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How to Kill Crabgrass in St. Augustine Grass

Crabgrass is not actually a grass at all but is an invasive weed that can overpower your lawn and destroy your lush front yard. Especially common in the south and eastern United States, crabgrass can reach heights up to three feet. It can be extremely hard to get rid of, and you may find yourself in an endless battle to save your lawn in the warmer months. But crabgrass does not have to be a problem--you can kill crabgrass in St Augustine grass with the right materials.


Monitor the temperature of your soil in the mornings in early spring by sticking a meat thermometer one inch into the ground.

Mark each morning's temperature on a calendar and wait until the temperature of the soil is above 50 degrees for three days in a row.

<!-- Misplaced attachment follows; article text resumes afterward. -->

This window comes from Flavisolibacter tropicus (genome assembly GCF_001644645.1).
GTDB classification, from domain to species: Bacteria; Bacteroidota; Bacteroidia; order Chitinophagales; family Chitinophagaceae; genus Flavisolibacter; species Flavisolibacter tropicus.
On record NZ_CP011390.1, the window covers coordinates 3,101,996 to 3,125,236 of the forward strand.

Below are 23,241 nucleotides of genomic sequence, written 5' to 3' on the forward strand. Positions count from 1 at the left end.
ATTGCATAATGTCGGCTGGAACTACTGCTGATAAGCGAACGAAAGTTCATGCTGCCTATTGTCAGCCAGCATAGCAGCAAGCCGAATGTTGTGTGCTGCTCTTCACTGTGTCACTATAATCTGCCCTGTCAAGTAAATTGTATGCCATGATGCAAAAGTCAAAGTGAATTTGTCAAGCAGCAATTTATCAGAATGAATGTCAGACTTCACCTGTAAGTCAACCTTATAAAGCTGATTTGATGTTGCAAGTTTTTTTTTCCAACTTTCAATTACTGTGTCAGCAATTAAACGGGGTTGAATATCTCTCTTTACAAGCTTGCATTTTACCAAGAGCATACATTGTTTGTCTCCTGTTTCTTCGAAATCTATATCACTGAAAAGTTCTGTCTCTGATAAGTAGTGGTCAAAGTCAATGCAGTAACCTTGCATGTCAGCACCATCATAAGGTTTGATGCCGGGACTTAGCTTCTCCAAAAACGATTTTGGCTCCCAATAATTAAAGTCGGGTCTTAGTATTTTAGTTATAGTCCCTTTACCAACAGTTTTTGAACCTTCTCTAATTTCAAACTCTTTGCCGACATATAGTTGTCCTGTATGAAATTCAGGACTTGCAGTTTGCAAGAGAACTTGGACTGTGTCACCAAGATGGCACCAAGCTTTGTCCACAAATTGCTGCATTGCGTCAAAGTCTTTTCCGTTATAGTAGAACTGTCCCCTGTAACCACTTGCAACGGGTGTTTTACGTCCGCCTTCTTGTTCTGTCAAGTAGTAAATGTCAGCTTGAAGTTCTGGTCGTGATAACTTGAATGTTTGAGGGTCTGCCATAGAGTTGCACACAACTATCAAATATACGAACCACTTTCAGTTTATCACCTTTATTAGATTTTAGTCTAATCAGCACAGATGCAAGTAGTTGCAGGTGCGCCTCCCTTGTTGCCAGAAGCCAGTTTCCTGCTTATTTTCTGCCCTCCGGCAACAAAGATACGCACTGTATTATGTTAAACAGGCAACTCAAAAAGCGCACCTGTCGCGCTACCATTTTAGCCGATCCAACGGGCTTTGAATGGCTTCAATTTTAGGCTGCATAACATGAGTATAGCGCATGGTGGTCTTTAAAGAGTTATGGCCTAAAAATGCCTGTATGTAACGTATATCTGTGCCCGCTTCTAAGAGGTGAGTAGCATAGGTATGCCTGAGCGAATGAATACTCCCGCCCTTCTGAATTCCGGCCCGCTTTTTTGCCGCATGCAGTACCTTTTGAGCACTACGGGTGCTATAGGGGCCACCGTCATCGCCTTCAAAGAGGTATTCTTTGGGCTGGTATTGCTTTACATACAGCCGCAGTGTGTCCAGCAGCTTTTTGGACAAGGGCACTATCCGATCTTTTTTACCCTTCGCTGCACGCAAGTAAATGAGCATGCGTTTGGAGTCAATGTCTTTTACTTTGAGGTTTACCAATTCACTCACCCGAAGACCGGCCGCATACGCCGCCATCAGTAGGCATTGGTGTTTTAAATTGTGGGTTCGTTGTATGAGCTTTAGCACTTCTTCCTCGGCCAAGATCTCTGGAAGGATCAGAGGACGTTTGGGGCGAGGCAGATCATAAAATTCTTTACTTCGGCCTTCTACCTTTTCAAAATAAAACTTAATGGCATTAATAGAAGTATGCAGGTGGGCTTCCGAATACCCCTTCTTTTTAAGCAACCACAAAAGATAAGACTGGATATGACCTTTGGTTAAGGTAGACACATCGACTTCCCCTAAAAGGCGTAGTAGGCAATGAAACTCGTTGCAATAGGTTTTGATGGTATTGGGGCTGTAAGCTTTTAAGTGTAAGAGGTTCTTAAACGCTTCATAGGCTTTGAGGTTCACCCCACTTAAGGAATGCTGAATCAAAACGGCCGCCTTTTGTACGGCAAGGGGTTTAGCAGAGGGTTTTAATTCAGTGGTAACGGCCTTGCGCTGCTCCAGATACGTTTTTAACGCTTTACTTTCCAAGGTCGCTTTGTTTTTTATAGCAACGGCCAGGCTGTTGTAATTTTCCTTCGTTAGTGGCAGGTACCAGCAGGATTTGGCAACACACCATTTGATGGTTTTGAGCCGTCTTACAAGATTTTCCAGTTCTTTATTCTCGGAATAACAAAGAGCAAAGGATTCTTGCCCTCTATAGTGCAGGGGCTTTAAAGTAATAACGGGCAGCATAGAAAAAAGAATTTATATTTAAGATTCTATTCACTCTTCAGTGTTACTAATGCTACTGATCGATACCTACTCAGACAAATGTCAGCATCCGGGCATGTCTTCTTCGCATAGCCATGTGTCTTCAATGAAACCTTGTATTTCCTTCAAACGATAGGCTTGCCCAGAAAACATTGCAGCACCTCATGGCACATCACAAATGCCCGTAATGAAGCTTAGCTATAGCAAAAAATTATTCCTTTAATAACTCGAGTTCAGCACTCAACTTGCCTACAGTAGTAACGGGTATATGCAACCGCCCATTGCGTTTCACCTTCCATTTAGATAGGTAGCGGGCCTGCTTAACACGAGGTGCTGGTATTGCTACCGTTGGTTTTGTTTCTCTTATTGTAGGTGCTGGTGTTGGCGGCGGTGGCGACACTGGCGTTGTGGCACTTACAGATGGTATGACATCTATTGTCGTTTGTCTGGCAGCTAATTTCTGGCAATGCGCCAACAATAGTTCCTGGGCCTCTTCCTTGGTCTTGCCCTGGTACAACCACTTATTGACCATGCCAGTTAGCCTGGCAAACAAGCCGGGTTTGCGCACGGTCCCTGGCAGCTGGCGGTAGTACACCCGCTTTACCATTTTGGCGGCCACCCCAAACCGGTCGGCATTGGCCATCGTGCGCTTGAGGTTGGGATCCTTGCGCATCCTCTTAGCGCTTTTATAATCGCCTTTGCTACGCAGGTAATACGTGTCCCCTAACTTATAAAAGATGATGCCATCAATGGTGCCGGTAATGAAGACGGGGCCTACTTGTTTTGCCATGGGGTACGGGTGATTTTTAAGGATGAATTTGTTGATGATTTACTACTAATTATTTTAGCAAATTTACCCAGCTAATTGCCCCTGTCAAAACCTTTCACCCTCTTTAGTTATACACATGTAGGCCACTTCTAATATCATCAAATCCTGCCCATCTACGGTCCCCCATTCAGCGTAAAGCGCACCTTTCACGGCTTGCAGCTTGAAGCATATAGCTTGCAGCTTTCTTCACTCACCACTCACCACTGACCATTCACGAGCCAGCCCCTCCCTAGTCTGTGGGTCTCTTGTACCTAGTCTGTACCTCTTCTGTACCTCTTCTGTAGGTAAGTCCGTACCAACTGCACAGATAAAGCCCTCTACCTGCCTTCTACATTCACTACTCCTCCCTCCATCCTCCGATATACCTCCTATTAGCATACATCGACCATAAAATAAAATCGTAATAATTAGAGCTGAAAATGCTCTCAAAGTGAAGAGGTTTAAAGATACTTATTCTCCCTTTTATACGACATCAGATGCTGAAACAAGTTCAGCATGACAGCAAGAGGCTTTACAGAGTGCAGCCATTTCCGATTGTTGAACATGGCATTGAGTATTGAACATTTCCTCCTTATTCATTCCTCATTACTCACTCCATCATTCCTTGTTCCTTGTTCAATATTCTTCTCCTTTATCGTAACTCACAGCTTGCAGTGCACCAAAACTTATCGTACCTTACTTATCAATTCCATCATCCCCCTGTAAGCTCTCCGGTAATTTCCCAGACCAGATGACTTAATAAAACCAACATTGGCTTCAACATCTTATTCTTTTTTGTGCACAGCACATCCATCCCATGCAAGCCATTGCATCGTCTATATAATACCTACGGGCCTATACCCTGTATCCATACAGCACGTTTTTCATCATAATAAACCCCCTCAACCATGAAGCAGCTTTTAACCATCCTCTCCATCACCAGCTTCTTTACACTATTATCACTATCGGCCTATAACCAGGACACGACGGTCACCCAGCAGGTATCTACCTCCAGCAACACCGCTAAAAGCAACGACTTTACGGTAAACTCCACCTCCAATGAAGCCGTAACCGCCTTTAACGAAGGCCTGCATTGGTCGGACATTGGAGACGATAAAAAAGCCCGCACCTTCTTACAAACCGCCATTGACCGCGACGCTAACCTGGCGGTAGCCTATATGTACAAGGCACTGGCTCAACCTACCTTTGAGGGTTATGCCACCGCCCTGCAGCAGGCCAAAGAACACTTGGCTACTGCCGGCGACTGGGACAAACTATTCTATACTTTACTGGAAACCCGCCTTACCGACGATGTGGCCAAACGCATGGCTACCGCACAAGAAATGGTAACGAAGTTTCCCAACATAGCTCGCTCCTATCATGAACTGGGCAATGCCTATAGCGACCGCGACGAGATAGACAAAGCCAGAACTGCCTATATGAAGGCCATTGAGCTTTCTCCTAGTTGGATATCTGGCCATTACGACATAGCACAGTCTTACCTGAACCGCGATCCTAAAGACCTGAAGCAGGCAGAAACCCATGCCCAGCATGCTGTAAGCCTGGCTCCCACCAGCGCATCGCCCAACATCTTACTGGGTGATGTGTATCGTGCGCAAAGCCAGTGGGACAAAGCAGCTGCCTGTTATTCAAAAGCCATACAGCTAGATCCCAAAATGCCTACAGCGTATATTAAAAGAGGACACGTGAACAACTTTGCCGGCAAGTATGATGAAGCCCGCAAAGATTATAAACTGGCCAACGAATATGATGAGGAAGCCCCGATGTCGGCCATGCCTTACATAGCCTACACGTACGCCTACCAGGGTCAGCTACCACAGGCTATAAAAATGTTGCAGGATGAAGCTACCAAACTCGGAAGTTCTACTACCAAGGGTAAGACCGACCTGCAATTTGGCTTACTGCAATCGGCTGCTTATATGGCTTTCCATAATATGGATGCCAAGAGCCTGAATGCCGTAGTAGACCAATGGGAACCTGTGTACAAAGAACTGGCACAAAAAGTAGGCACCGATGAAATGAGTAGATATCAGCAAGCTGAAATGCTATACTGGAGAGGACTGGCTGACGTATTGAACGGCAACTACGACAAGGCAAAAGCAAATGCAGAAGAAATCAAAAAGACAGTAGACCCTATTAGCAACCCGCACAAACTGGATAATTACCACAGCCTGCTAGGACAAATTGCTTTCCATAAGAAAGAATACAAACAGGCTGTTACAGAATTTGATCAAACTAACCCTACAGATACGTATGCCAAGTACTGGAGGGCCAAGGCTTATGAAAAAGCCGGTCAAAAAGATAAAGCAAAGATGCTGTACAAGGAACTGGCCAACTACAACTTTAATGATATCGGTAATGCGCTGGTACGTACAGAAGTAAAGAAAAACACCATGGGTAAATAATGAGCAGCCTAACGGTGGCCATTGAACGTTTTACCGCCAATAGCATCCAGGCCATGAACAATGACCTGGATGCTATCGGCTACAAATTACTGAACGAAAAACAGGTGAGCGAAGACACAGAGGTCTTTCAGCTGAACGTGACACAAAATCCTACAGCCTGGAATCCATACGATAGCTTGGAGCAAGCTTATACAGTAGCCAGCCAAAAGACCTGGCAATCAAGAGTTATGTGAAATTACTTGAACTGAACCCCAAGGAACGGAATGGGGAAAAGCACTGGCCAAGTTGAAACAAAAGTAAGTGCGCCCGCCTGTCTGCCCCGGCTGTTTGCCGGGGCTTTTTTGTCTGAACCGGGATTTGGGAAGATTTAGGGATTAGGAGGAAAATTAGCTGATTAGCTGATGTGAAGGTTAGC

Spray your lawn with a pre-emergence herbicide.

Water your lawn with one-half of an inch of water to activate the herbicide.

Reactional Treatment

Monitor your grass and note the first emergence of crabgrass.

Mix your crabgrass killer for St. Augustine grass as per the instructions, and spray the area of crabgrass growth.

Refrain from watering your lawn for at least 24 hours to prevent spreading of the herbicide.

Begin watering your grass normally after at least 24 hours and be patient, as the surrounding St. Augustine grass may yellow or brown a bit but will grown back in on its own.


The earlier you catch crabgrass growth, the better.


St. Augustine grass is sensitive to chemical herbicides, so use a hand sprayer for better control and never use more than the recommended amount. Some of your grass will die in the area you spray, so if you over-spray, you will kill too much grass.

Make sure the label of the herbicide says that it is a selective killer safe for St. Augustine grass.

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